So at this point, it’s not looking good for The Lips, who promptly produced the obligatory apology:

“The video link that was erroneously posted on Pitchfork by the Flaming Lips of the Music Video ‘The First Time I Ever Saw Your Face’, which features Erykah Badu, is unedited and unapproved. Sorry!! We, the Flaming Lips, accept full responsibility for prematurely having Pitchfork post it. It has outraged and upset a segment of fans and we apologize if we offended any viewers!!! This is a Flaming Lips video which features Erykah Badu and her sister Nayrok and is not meant to be considered an Erykah Badu or Nayrok statement, creation, or approved version.”

Badu, unsurprisingly, was still unhappy, shooting off a number of tweets and telling Coyne to kiss her glittery ass. Coyne obliged by posting a picture of himself, lips a-glitter. Smooth. She went on to call him self-serving and complained about feeling disgusted about how she and her sister had been treated. Cue Coyne’s response, a weeks later in a Rolling Stone print interview: “I knew she was an unpredictable freak.” Haaaarsh, bro. Out of context, that rings like a told-ya-sogave-her-a-go-but– admission from a guy who wanted Badu’s skill and name recognition to beef out his equal parts ambition/contrived insanity stunt record, but not her as a collaborator. Want a Roberta Flack song performed by one of the best in business? Get Badu. Want someone with enough edgy cred to justify and embolden the high-art nudity you’re hoping to pass off? Get two Badus. Want to release the video without consulting anyone? BEEEEEEEEEEEEEEEEEP bad move. It’s easy to see why Badu would feel used and disdainful.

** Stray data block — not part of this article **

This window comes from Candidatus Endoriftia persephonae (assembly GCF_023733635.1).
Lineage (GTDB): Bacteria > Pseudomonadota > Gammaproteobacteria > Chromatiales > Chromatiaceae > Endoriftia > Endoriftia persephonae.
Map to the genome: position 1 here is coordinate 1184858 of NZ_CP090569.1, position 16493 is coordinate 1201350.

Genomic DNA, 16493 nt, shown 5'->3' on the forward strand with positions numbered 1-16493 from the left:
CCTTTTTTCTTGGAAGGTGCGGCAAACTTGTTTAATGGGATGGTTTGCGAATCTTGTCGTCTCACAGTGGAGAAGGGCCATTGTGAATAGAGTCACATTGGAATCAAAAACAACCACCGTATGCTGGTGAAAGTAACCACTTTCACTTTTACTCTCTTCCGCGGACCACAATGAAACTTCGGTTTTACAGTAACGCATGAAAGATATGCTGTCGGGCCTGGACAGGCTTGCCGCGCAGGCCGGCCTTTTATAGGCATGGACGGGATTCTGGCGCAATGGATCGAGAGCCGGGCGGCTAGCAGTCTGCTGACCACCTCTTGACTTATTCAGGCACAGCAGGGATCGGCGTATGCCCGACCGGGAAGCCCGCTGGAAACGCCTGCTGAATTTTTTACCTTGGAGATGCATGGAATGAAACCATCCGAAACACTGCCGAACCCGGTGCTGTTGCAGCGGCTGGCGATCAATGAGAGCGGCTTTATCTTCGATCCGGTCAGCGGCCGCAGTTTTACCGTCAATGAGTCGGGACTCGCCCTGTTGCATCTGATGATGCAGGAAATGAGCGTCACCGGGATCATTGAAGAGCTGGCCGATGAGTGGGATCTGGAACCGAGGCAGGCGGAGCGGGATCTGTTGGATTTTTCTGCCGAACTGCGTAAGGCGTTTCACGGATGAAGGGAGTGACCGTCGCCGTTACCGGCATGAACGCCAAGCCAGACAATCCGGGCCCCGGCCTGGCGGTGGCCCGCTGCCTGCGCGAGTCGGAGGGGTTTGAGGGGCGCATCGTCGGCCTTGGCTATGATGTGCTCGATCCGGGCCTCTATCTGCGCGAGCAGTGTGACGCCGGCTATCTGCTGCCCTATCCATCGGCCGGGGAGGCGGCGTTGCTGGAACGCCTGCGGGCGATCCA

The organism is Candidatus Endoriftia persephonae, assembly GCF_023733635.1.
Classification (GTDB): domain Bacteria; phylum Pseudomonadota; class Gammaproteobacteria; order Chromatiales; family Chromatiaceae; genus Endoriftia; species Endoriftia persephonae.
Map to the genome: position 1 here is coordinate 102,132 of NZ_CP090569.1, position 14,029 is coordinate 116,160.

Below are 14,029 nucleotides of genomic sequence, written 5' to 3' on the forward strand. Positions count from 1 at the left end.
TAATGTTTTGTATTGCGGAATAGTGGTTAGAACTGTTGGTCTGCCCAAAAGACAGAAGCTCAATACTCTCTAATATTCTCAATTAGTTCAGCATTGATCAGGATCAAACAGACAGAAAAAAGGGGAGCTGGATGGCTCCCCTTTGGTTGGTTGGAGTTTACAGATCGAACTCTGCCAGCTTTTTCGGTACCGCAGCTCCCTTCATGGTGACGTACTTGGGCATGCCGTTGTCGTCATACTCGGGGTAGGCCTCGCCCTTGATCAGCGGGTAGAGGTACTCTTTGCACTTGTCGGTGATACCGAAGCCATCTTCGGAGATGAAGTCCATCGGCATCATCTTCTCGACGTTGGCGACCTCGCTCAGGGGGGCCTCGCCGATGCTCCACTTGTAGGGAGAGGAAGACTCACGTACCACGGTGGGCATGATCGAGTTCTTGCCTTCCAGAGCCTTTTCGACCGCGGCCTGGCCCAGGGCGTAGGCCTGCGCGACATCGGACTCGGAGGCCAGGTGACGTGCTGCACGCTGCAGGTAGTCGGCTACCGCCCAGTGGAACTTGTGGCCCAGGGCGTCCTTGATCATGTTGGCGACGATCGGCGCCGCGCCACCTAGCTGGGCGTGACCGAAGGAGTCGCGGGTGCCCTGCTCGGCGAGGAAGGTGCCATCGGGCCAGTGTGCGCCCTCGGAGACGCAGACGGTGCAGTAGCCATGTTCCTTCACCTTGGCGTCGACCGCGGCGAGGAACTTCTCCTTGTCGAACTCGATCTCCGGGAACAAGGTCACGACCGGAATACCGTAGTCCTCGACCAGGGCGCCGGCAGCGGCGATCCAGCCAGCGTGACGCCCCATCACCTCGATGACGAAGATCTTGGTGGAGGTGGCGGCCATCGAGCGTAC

So, putting the video aside for a moment, let’s unpick this whole situation a bit more. Wikipedia sez that the Badu/Lips collaboration came about from a process of “unsolicited calls”, whereby Badu took “a lot of convincing” from Coyne to want to participate. The process of recording itself sounds hardly less fractious, to hear Badu tell it. In the studio, Coyne told her “29 times” that she was doing it wrong, before she told him to back off so she could deliver the take her way. Compare this with his attitude towards fellow Heady Fwend Ke$ha, who Coyne described as “a f*cking freak… she is so much fun and so creative and she just goes for it.” Coyne described Badu as “crazy, beautiful, emotional” in a video promoting the album. You could say, fair cop, he had just been seeking like spirits– more fearless freaks– who could be as freewheeling and open about his ideas as he was, hence him tripping the light fantastic with Ke$ha. He didn’t get along as well with Badu, so what. But it’s not too hard to view him as having a desire to find someone permissive and willing enough to indulge his trip, as opposed to finding someone to collaborate/butt heads with. Still, not exactly a problem; Coyne is on his own trip. Going to make his albums his way. But, if you scan over the list of Heady Fwend collaborators, they are all either relatively-neophyte fans without his personality/cult of personality (Tame Impala, Neon Indian, New Fumes) or people with enough credibility and name recognition to fill a moon-sized minivan (N. Cave, Y. Ono, L. Bolt). Still, even of those ‘collaborations’ that feature these more dominant personalities, it’s hard to tell where The Flaming Lips end and if their collaborators start, let alone where– the ring-ins feel merely like window dressin’ for some ego tripping at the gates of hell as the Flaming Lips run all over them musically. Is Heady Fwends the indie-rock Shock Value? I don’t know or care, but the whole experiment paints Coyne as a control freak trading on the name recognition, goodwill and passivity of others to inflate his freak balloon. Freaks travel by balloon, right?